Greg Finefrock doesn’t commission complicated studies to collect and gather feedback. He still adheres to the classic practice of spending time in restaurants. Recently, he asked a guest about something Finney’s Crafthouse has gone to great lengths to guard.
Over the past three years, the California-based chain Finefrock founded in 2016 and runs with his twin brother, Brad, has taken 5 percent in price. Brad says he’s researched every competitor he could muster. The lowest he’s found is in the low double-digits, call it 12–13 percent of price. The more common line is closer to 15–20 percent. And that’s not taking into account what’s unfolded in quick service, especially California, where looming legislation and $20 minimum wage could reportedly push some of the larger players well over 20 percent.
According to the BLS, the Consumer Price Index for Food Away from Home increased 5.2 percent between December 2022 and December 2023. While the ninth consecutive month of decelerating growth and the smallest 12-month increase since September 2021, there’s no denying the present landscape is elevated from the old one—and there’s no indicator it’s going to reverse.
Category wise, prices for limited-service meals and snacks increased 5.9 percent between December 2022 and December 2023. That was down from the recent peak of 8.2 percent in April, which represented the strongest 12-month gain since the beginning of this data collection in 1997.
Full-service menu prices rose 4.5 percent between December 2022 and December 2023. That was up slightly from 12-month increases of 4.3 percent in both October and November, yet remained below 9 percent gains posted during 2022.
Generally, when restaurant and retail brands lift prices, they don’t slide back down. Value might pulse through deals and promotional constructs (like value menus), but if brands didn’t hold fort amid the chaos, they’re not going to change course after.
So the question for Greg was, did guests notice? “I said, ‘what do you think of our prices?” Greg recalls. “And she goes, ‘I don’t even look at your prices.’”
Greg believes this is validation in its loudest form. Instead of deal searching, Finney’s customers expect value without seeking it. “What we hear from everybody is, you’re the best value in town for the experience that you get,” he says.
Greg opened Finney’s with two decades of franchising experience. He started as a delivery driver at Domino’s before becoming an operator at counter-serve Baja Fresh, where he opened 12 units as a franchisee. Greg then went on to The Counter. In 2016, with Brad initially as a silent investor, Greg decided to open his own concept where he could focus on experience from the outset. Finney’s (inspired by Greg’s nickname) launched a broad, value-oriented menu around craft beer, made-from-scratch burgers, sandwiches, steaks, tacos, pizzas, and salads.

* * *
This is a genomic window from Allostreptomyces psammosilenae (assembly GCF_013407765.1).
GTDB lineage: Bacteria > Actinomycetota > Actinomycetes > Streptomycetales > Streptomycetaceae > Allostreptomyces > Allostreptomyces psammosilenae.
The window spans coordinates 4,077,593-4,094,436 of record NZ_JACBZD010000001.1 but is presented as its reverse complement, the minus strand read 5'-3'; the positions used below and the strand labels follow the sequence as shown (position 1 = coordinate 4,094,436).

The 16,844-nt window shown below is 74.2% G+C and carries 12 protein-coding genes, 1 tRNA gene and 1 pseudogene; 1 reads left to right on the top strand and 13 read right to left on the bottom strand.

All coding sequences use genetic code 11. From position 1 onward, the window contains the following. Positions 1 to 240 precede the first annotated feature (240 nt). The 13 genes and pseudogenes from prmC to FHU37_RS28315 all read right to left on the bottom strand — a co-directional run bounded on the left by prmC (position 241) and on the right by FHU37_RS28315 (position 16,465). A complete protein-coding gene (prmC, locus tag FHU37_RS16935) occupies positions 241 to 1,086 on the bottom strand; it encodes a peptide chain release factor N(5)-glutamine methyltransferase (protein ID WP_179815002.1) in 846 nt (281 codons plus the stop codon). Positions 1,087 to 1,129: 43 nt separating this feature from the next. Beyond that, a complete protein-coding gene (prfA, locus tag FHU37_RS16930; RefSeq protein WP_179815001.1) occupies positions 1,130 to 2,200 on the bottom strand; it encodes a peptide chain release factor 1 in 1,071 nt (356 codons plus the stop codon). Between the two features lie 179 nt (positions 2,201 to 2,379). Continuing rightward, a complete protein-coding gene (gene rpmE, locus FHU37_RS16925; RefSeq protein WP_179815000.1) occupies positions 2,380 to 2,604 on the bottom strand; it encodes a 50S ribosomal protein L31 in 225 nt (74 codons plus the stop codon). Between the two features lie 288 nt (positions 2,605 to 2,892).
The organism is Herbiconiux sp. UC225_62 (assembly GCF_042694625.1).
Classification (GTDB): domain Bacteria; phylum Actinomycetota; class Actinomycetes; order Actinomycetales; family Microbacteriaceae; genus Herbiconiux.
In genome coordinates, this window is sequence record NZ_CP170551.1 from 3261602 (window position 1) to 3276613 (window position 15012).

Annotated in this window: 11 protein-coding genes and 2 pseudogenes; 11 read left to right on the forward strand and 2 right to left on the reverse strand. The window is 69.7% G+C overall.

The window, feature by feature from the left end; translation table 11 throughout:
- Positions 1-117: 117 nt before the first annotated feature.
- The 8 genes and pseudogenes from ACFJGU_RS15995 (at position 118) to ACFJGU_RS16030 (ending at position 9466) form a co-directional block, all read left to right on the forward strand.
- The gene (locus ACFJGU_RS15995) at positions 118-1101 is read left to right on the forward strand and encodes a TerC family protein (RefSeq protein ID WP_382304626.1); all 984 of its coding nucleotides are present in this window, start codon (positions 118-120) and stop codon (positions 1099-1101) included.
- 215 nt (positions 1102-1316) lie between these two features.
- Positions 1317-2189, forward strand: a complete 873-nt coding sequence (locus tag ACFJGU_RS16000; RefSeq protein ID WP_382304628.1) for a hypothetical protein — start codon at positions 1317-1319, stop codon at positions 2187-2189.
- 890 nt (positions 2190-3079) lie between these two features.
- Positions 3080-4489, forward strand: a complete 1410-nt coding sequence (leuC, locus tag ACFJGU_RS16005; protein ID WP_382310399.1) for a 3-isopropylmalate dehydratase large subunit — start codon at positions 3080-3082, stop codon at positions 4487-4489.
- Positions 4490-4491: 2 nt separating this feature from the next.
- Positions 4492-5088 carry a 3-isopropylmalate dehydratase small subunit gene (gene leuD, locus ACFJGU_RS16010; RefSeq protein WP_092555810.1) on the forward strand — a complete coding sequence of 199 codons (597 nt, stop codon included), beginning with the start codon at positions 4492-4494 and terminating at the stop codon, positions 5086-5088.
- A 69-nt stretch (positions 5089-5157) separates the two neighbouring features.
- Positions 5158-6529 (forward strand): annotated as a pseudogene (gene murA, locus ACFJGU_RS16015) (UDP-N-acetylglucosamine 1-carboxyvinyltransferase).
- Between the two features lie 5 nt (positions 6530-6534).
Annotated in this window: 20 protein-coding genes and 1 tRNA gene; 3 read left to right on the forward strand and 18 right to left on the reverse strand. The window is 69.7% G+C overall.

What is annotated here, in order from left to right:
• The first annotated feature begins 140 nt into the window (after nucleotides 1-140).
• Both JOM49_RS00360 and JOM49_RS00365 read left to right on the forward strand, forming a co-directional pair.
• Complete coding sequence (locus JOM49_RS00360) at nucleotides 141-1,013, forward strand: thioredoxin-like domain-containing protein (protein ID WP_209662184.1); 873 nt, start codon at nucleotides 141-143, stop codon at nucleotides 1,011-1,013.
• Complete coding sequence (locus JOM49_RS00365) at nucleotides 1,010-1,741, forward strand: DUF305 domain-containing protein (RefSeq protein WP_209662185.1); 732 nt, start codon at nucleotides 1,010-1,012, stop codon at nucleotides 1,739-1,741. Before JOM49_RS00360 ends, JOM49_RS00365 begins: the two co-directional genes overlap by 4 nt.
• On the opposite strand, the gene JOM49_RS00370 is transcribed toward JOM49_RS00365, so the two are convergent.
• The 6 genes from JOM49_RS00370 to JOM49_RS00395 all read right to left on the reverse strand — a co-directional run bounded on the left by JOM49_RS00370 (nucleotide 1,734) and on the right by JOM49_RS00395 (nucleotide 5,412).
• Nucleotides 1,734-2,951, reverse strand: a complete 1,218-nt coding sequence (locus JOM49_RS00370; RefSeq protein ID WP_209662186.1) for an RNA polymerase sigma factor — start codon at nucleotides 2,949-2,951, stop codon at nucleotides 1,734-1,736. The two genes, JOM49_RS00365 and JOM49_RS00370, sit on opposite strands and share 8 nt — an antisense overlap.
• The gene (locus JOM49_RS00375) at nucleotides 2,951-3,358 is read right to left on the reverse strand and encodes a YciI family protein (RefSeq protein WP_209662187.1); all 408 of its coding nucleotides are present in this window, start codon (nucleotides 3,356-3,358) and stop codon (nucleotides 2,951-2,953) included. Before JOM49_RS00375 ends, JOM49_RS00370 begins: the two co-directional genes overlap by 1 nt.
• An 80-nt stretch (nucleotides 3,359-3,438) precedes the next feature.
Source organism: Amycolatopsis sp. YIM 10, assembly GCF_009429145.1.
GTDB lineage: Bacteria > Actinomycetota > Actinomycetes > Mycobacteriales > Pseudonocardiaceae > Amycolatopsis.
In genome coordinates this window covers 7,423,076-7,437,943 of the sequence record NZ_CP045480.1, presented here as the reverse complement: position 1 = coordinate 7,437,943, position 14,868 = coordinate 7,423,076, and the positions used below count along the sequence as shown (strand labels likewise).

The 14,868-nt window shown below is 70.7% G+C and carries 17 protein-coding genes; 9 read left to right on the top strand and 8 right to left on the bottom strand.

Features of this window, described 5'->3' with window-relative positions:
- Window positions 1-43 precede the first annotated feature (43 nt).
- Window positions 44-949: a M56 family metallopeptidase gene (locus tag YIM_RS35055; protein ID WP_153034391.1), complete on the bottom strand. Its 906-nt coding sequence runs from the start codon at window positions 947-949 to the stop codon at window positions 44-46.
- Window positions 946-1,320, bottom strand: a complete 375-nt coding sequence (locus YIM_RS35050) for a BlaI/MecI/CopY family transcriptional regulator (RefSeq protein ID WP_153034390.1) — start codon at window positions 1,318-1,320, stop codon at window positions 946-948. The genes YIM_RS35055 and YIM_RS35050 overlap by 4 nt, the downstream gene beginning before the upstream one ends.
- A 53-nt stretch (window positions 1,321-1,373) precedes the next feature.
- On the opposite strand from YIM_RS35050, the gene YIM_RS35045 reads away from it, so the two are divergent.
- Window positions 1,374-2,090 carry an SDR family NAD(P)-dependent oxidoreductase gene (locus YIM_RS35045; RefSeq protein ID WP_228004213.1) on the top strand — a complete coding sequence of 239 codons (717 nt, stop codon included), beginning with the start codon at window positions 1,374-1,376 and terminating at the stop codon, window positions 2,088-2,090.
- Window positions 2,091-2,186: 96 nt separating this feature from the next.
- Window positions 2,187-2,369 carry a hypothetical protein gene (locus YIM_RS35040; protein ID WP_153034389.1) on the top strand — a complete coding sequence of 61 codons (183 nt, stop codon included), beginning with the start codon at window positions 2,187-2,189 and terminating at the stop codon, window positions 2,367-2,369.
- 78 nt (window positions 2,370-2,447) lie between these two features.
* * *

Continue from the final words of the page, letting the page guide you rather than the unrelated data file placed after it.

Greg traveled for decades, he says, visiting bars, breweries, and gastropubs from coast to coast and overseas. He filtered what he liked and didn’t, and then sold his restaurants and invented Finney’s. The old Chicago speakeasy interiors showcase local communities, with vintage photos from each market, and create a vibe that’s appealing to wide demographics with a nod toward families.
But the larger point is, “value” wasn’t suddenly an inflationary-defying part of Finney’s DNA. The chain’s burger/tacos/sandwich offerings still start at $12, salads $13, and pizzas $14. Value is, however, helping the chain establish ground as it continues to expand.
Just recently, the brand closed a company record $18.5 million round of financing on the heels of its 10th store opening in Redlands. That will take it through four scheduled 2024 debuts (Stevenson Ranch, Oceanside, Claremont, and Goleta).
Brad says the Redlands venue turned out to be Finney’s No. 1 store out of the gate. En route to Palm Springs, it’s not the densest of markets, he explains. It compares, in some respects, to say, Fresno or Bakersfield, where the most common form of entertainment tends to be places to eat and drink. So Finney’s cut the ribbon with force, drawing in from massive populations in all four directions as a destination eatery.
More widely, Brad says traffic counts continue to lift across Finney’s. “They may not be spending as much, spending a little bit less,” he says of the economic climate. “But we’re getting more bodies in there than we did last year, which I know, in our segment of the industry is not very typical.”
Finney’s raised $5 million in equity financing through its core investor base and then closed a $13.5 million line with First Horizon Bank. Brad admits it was “pins and needles” for a few months due to the rocky world of investing right now, but the end result was a vote of confidence Finney’s plans to build around.